“Nobody told us anything.” Remembers Vassa, a city worker here in Pinsk. “I remember that it was really warm that season. Beautiful weather. People went to the river to sit on the beach. We went fishing. I remember that that day and the next, people we were talking about how great the fishing was. We all went to the parade and the celebration of the First of May and this was when we heard something for the first time. Only then did they say that something went wrong over there.”

“Something happened to the tomatoes.” Remembers Nina, an office worker. “Until that season we could grow great tomatoes, but that year and after we couldn’t for a long time. Several years.

“I remember that it was very warm then. And the parade I remember as well. We had been hearing things but not from the government. Only at the parade did they say anything. And when they did say something, it was not called a catastrophe, but rather an accident. It was an accident, there was nothing to worry about, but really, it would be better if we were not so much on the street for a while. That’s all what they told us, that it would be better if we stayed inside a bit more for the next several days.

“But we had some business out near Gomel so we went over there. I wasn’t so afraid really and no one said that we shouldn’t go. I remember that the forests out there were black, all black. Not like the trees were dead, but just covered in black. And of course by then there were signs everywhere saying to be careful of the radiation.”

“Nobody knew anything.” says Daria Karnayevna, now retired. “Nobody knew anything and nobody was talking. I remember that my granddaughter came with her mother for a visit on the 13th of April, and so of course we were walking all around the town with the girl in her carriage in the nice weather. She was only three then. Within a few days the baby became sick from the radiation. We tried to go with her to the hospitals but there was no one who could see us because so many people were there as well. The hospitals were all full after this with people who were sick or perhaps only thought they were sick.

“I remember that there was a beautiful yellow dust on all of the grass. Everywhere here in the garden was like yellow salt. It sat there on the grass until the rain came and washed it all off. I suppose it went into the land from there. Of course we were all very, very frightened. But what could we do? My daughter invited me to come and live with her after, but I told here I would stay here. This is my home.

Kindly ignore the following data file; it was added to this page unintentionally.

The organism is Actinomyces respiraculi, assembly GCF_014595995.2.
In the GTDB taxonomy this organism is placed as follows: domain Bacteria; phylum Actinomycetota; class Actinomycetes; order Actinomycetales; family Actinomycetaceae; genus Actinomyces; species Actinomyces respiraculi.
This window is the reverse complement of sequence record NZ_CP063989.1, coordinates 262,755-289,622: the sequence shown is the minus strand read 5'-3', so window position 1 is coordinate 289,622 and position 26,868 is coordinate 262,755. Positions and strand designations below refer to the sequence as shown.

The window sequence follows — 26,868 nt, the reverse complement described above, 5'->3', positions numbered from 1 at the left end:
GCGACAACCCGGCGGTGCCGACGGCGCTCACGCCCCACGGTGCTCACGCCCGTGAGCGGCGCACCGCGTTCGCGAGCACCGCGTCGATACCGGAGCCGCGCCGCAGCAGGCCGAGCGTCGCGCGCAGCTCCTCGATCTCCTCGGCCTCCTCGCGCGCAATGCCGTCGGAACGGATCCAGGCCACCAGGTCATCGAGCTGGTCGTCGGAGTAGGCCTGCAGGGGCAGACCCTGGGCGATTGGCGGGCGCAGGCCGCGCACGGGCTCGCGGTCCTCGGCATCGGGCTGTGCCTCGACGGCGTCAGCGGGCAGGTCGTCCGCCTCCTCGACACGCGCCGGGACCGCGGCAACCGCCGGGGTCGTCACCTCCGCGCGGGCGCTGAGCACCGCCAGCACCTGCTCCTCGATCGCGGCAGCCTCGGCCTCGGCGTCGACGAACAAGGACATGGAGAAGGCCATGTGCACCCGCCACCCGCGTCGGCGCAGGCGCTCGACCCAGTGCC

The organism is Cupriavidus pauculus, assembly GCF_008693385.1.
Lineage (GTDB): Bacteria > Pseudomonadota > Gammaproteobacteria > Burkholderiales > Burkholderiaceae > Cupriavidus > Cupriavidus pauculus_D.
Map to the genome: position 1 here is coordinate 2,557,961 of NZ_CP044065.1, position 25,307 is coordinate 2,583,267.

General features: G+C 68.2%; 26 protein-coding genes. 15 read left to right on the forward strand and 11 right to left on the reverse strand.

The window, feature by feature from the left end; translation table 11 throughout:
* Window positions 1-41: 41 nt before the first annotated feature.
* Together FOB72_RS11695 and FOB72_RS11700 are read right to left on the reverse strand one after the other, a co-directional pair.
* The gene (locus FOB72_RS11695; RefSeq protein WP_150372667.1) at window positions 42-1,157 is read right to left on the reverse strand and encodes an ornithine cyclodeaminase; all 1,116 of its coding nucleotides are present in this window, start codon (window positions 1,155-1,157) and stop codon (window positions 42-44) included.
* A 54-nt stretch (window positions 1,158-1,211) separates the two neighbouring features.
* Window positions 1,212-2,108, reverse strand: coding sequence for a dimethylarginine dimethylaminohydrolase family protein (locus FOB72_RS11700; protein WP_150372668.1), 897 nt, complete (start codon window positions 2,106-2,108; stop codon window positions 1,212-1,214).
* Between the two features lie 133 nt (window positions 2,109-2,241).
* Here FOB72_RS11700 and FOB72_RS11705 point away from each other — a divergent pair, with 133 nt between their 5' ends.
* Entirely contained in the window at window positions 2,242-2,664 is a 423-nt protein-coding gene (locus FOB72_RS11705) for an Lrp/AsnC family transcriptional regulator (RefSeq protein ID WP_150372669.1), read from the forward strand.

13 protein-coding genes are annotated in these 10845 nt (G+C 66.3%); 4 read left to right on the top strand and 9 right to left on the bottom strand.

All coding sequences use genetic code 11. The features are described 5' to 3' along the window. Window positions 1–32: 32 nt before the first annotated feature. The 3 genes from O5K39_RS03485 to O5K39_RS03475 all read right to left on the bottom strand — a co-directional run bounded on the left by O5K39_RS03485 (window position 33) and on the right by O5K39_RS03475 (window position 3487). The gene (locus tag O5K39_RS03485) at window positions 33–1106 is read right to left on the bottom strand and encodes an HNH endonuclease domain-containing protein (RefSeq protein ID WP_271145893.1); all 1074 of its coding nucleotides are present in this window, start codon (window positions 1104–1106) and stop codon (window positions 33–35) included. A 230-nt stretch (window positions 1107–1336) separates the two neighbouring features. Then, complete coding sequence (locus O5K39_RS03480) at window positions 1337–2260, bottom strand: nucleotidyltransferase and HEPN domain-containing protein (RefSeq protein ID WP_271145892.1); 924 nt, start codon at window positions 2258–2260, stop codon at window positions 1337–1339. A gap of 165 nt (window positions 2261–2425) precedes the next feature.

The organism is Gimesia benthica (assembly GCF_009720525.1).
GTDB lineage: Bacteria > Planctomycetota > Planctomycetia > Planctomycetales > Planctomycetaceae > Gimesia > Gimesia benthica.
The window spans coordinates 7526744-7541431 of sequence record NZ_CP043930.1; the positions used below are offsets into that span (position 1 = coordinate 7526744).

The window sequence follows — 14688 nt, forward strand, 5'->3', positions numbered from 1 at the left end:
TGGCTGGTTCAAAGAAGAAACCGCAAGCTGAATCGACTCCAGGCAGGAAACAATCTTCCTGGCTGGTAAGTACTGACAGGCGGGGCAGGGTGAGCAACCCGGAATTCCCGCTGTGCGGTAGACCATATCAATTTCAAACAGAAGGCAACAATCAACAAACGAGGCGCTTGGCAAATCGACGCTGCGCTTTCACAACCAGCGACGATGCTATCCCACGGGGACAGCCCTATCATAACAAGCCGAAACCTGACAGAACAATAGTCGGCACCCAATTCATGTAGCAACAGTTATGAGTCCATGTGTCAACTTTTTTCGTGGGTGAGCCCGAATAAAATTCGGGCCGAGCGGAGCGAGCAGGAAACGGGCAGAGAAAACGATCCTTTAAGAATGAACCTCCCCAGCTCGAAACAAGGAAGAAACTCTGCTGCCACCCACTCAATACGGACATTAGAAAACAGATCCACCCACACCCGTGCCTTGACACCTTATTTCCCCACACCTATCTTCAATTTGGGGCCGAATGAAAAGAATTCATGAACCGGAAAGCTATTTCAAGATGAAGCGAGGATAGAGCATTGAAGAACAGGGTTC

“But several of my husband’s friends were not so lucky. He was just retired from the Army and his command was stationed out in the Gomel district. They were on a holiday that night and had gone camping on a lake right near there. They told us that the sky that night was so beautiful, like they were shooting off rockets. But they all became very sick and seven of the 12 of them died within six weeks and all the rest within the year. They are all dead now.”

So these are some memories from my neighbors about April 26th, 1986. Nobody got too excited when I asked them about things, but obviously talking about it brought back a lot of fear, bitterness and bad memories. I suppose all simply attribute what had happened to bad luck. But in any case, they have all simply understood that what happened that day was simply something very difficult that they would have to live with.

More soon…

2 Comments:

Anonymous Mike said...

Hi Adam,

Just wanted to let you know that your Chernobyl post on the blog is great! I love reading the recollections. Question for you. What do you and those you've spoken to in Pink think about the use of the aniversary by the opposition to hold an anti-Lukashenko rally?

M

Friday, April 28, 2006  
Blogger BEING HAD said...

In general, and this is only for sure in this city so I don’t know about Minsk, people seem to be simply riding the same old party line as concerns any opposition- they don’t even register that they mean anything. In my village they derided Milinkevich’s ideas of doing business with Europe as phone and in general Kozulin was simply nuts. If anything people have settled back into their usual grumblings about the state and have started to blame Lukashenka again for all of their miseries- such as his telling us that he is going to raise the price of hot water heating 30% next year. This is not to say that they don’t like him, it is just that Lukashenka is the boss so he gets the blame. Simple as that. When it was time to vote, everyone straight up echoed the TV propaganda about how we live calm and all of that, but now that the elections are over, and believe me they are over, people are sliding back into the same patterns they have been in for years. I guess they really do like things this way. Go figure.

Friday, April 28, 2006